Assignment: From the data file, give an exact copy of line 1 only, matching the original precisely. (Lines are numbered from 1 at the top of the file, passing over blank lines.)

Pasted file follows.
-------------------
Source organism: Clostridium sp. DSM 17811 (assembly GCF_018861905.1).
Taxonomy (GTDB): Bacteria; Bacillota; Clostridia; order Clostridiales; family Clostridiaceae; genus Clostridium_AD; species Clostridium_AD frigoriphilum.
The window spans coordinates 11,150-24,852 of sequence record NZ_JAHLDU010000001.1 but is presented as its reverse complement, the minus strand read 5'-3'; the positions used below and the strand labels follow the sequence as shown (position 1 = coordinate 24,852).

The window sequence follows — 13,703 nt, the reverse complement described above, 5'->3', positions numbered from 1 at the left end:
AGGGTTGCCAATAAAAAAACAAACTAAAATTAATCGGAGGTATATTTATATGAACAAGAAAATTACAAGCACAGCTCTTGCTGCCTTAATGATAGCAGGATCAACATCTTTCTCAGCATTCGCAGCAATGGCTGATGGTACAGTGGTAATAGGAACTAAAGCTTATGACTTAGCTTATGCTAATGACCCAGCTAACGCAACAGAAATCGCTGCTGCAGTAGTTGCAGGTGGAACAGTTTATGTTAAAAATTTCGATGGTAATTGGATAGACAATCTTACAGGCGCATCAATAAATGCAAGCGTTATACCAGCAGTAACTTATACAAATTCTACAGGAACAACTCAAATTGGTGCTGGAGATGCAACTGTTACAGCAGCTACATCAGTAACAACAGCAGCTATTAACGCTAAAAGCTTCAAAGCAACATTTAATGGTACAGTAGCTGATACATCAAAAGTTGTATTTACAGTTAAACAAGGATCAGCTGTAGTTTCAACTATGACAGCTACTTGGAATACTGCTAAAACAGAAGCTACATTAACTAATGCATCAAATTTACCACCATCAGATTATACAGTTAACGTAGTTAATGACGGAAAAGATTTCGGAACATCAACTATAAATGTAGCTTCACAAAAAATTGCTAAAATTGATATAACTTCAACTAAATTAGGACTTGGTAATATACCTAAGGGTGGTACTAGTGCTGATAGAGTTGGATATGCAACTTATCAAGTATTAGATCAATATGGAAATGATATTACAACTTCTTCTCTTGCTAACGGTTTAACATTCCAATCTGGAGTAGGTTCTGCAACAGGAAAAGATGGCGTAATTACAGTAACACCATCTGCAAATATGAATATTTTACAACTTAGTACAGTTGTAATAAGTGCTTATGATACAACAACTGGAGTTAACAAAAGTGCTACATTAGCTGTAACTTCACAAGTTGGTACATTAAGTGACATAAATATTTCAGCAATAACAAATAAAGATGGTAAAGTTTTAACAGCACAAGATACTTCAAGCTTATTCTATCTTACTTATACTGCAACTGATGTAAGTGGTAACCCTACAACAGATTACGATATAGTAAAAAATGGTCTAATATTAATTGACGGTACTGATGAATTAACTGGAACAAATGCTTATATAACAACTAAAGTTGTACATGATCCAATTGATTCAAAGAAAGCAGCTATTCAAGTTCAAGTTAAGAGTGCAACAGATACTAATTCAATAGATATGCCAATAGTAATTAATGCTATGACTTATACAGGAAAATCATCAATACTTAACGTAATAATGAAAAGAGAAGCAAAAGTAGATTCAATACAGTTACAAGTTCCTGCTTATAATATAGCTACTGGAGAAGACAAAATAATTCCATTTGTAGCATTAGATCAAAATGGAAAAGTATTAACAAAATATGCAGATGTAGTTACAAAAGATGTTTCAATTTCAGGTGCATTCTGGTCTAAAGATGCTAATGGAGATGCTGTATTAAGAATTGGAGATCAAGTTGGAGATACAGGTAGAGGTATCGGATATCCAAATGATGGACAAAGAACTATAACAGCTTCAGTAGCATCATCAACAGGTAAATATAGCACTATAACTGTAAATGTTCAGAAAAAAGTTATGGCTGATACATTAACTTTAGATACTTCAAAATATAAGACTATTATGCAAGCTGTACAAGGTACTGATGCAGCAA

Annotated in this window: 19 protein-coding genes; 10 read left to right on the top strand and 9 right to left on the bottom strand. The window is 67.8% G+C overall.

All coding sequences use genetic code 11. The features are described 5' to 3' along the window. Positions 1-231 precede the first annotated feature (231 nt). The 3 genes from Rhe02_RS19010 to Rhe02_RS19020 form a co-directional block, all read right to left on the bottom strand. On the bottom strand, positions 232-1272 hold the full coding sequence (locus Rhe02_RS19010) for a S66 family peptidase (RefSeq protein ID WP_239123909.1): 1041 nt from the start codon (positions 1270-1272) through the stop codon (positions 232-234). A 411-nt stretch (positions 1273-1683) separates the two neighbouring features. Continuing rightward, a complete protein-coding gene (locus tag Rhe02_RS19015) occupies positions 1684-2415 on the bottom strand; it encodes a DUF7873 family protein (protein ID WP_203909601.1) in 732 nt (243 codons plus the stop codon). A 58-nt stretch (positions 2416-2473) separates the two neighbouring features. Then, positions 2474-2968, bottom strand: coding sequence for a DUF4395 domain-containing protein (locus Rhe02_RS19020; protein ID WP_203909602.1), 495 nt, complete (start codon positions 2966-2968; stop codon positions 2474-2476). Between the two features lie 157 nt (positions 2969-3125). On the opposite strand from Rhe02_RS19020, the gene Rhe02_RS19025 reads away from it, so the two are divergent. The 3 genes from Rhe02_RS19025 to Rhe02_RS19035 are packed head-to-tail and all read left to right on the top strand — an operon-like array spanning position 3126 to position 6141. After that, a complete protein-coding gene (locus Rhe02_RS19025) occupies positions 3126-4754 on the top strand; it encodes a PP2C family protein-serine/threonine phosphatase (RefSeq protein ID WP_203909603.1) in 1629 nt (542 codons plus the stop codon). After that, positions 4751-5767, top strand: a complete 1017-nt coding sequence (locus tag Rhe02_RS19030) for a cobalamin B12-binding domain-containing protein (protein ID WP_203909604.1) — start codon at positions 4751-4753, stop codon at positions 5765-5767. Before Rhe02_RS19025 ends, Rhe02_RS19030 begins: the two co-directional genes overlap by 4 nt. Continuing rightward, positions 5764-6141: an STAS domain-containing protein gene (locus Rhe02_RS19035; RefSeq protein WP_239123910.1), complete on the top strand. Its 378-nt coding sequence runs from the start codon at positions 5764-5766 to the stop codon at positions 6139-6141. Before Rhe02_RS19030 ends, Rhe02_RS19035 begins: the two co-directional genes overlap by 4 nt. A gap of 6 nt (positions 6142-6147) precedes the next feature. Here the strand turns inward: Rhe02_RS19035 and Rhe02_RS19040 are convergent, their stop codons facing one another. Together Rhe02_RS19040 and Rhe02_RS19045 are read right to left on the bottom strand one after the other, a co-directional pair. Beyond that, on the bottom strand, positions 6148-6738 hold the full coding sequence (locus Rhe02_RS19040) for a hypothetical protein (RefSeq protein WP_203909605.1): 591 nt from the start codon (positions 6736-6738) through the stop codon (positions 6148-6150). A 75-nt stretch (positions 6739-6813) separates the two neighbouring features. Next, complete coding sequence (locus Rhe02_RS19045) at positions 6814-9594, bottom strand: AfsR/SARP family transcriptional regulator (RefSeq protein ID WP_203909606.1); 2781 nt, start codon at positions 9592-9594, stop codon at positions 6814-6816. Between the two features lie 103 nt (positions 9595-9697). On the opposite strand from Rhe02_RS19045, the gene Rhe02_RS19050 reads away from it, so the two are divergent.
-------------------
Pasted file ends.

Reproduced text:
Source organism: Clostridium sp. DSM 17811 (assembly GCF_018861905.1).